MM: Funky Plurals

English is a compulsive eater. It grabs words from other languages and … sluuuuuurp! … swallows them right down. That means we have a number of terms that don’t operate according to the usual English pattern of marking the plural with a terminal “s.” Most such words are from Greek and Latin. Once you get a feel for how they work, they fall into place. So, okay, say it with me:

One index, two indices.

One phenomenon, two phenomena.

One datum, two data.

One medium, two media.

One criterion, two criteria.

One antenna, two antennae.

One cherub, two cherubim.

One thesis, two theses.

One colloquium, two colloquia.

And so forth. There are dozens. On the other hand, some of these words have been Anglicized to the degree that an English-style plural is at least an option. Yes, you can have “two octopi,” but you don’t have to: “two octopuses” is fine. And as I recall, a few years ago The New York Times dumped “millennia” in favor of “milleniums.” That one still jars, for me, but oh well.

MM: Semicolons, Part 2

In my last MM, I talked about using semicolons as “softer periods” to join two sentences into one. That’s the main use of this mark of punctuation, but there’s another instance in which you’ll see it: the complex list. This use of the semicolon is unrelated to its main function.

Here’s a simple list:

Fred went to the store and bought milk, eggs, and cat food.

It’s pretty easy to figure out the items in this list, as they’re separated from one another with commas:

A = “milk”
B = “eggs”
C = “cat food”

But what if A, B, and C are longer and more complex? What if you get lists within your lists?

Joe Doe is survived by his wife, Nancy Smith, his sister Samantha, his three sons, Paul, Edward, and James, his daughter, Jane, six grandchildren, Sally, Janine, Robert, John, Peter, and Frank, and one great-grandchild.

A complex list is a list in which at least one individual item contains a comma. For instance, in the above sentence, C = “his three sons, Paul, Edward, and James.” The commas that separate C from B and D blend together with the commas inside C. That makes the above sentence pretty hard on a reader: she can’t tell immediately where C begins and ends. Instead, she has to read slowly, grouping the names into categories as she goes. The point of punctuation is to make things easier for your reader. In the above sentence, punctuation is not going its job.

Semicolons clarify complex lists by replacing the commas between items. Here’s what the above sentence looks like when punctuated correctly:

Joe Doe is survived by his wife, Nancy Smith; his sister Samantha; his three sons, Paul, Edward, and James; this daughter, Jane; six grandchildren, Sally, Janine, Robert, John, Peter, and Frank; and one great-grandchild.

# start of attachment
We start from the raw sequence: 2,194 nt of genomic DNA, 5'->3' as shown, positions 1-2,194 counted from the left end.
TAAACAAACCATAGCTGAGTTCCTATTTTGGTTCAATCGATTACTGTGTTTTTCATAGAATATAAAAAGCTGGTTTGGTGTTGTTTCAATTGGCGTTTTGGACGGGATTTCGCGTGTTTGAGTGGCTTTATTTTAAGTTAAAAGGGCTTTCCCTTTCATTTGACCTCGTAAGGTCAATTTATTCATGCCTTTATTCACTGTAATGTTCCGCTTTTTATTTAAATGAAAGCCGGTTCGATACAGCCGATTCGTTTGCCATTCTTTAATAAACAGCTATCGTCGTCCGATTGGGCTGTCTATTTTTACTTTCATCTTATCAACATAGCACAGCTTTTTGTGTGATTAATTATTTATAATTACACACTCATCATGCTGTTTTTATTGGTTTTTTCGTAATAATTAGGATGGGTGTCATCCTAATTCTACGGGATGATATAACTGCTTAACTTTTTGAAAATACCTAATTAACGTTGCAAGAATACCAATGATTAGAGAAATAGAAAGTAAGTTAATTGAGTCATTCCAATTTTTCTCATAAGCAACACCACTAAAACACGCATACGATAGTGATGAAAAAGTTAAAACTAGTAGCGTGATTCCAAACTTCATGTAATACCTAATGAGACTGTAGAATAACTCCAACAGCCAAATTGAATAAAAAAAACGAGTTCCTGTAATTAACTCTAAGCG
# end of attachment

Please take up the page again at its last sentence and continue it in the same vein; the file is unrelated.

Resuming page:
Having even one item with one internal comma is enough to trigger complex-list punctuation, but if you don’t have at least three items, you don’t have a list:

Fred went to the store and bought milk and a bunch of pet supplies, including cat food and bird seed.

“Milk” and “pet supplies” aren’t a list, and “cat food” and “bird seed” aren’t a list, either. Only when you get three or more items to you have to start thinking about list-punctuation issues.

MM: Semicolons, Part 1

My last MM (mechanics moment) focused on colons. Now we’re moving on to semicolons, perhaps the most often misused mark of punctuation in English.

Colons and semicolons look similar, so people tend to get them confused. That’s unfortunate, as they work in very different ways: whereas colons separate general and more specific segments of a sentence, semicolons separate two independent clauses within a single sentence.

An “independent clause” is a statement that could stand alone as a complete a sentence. How can you tell you have one? Easy: you have a subject and a verb. “I walked” is an independent clause, even though it’s short.

So, why would you want to put two independent clauses in one sentence? In general, you’d do it to show that the two clauses are closely related in terms of logic. Maybe they’re cause and effect. Maybe they’re fact and reinforcement. Maybe they’re point and counterpoint. Here are some examples:

  1. Joe lay in bed, thinking about how bad his day was going to be. It was Monday, so all the new reports would be landing on his desk; moreover, the boss had scheduled a staff meeting.
  2. Joe’s boss was prone to logorrhea; however, that day he was strangely silent.
  3. Maybe he had laryngitis; maybe someone’d finally cut out his tongue.

Notice that none of the above situations have that general-to-specific structure we saw with colons.

Often a semicolon is followed by what my ninth-grade teacher called a “flow word” — “however,” “for instance,” “moreover,” “for example,” etc. Flow words help your reader immediately understand how the two halves of the sentence relate to one another. That’s a kindness, but it’s not required, and in some kinds of writing it would probably sound stilted.

What is required is that you have an independent clause on both sides of the semicolon. This rule is non-negotiable. Semicolons allow you to combine two complete sentences into one. They replace a period, not a comma. This mistake is the one I see over and over again: a semicolon with a fragment on one side or the other. I think some people think of the semicolon as a “stronger comma.” It’s not. It’s a “softer period.”